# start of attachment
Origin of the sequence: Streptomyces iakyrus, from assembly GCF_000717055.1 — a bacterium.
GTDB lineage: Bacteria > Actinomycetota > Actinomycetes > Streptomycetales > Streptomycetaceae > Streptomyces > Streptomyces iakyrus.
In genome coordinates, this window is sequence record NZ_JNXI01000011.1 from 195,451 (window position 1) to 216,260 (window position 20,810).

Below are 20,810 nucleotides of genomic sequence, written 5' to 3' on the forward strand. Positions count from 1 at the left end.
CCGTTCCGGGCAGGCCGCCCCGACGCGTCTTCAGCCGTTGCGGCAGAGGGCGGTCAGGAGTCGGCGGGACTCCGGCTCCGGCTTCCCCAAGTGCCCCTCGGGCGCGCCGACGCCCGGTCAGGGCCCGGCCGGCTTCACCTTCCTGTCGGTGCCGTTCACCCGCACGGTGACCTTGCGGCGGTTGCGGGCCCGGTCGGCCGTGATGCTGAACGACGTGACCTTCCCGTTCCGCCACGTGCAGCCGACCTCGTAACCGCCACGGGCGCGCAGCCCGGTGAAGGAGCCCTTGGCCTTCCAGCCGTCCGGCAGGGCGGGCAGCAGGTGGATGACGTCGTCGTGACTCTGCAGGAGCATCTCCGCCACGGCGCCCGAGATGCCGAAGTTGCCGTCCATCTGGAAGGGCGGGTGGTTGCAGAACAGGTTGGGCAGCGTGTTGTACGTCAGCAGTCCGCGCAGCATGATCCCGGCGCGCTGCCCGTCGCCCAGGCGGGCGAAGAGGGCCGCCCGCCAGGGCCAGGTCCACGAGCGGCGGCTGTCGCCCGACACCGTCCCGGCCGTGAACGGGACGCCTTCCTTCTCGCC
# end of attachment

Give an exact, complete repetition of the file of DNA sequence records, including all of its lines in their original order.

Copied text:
Origin of the sequence: Streptomyces iakyrus, from assembly GCF_000717055.1 — a bacterium.
GTDB lineage: Bacteria > Actinomycetota > Actinomycetes > Streptomycetales > Streptomycetaceae > Streptomyces > Streptomyces iakyrus.
In genome coordinates, this window is sequence record NZ_JNXI01000011.1 from 195,451 (window position 1) to 216,260 (window position 20,810).

Below are 20,810 nucleotides of genomic sequence, written 5' to 3' on the forward strand. Positions count from 1 at the left end.
CCGTTCCGGGCAGGCCGCCCCGACGCGTCTTCAGCCGTTGCGGCAGAGGGCGGTCAGGAGTCGGCGGGACTCCGGCTCCGGCTTCCCCAAGTGCCCCTCGGGCGCGCCGACGCCCGGTCAGGGCCCGGCCGGCTTCACCTTCCTGTCGGTGCCGTTCACCCGCACGGTGACCTTGCGGCGGTTGCGGGCCCGGTCGGCCGTGATGCTGAACGACGTGACCTTCCCGTTCCGCCACGTGCAGCCGACCTCGTAACCGCCACGGGCGCGCAGCCCGGTGAAGGAGCCCTTGGCCTTCCAGCCGTCCGGCAGGGCGGGCAGCAGGTGGATGACGTCGTCGTGACTCTGCAGGAGCATCTCCGCCACGGCGCCCGAGATGCCGAAGTTGCCGTCCATCTGGAAGGGCGGGTGGTTGCAGAACAGGTTGGGCAGCGTGTTGTACGTCAGCAGTCCGCGCAGCATGATCCCGGCGCGCTGCCCGTCGCCCAGGCGGGCGAAGAGGGCCGCCCGCCAGGGCCAGGTCCACGAGCGGCGGCTGTCGCCCGACACCGTCCCGGCCGTGAACGGGACGCCTTCCTTCTCGCC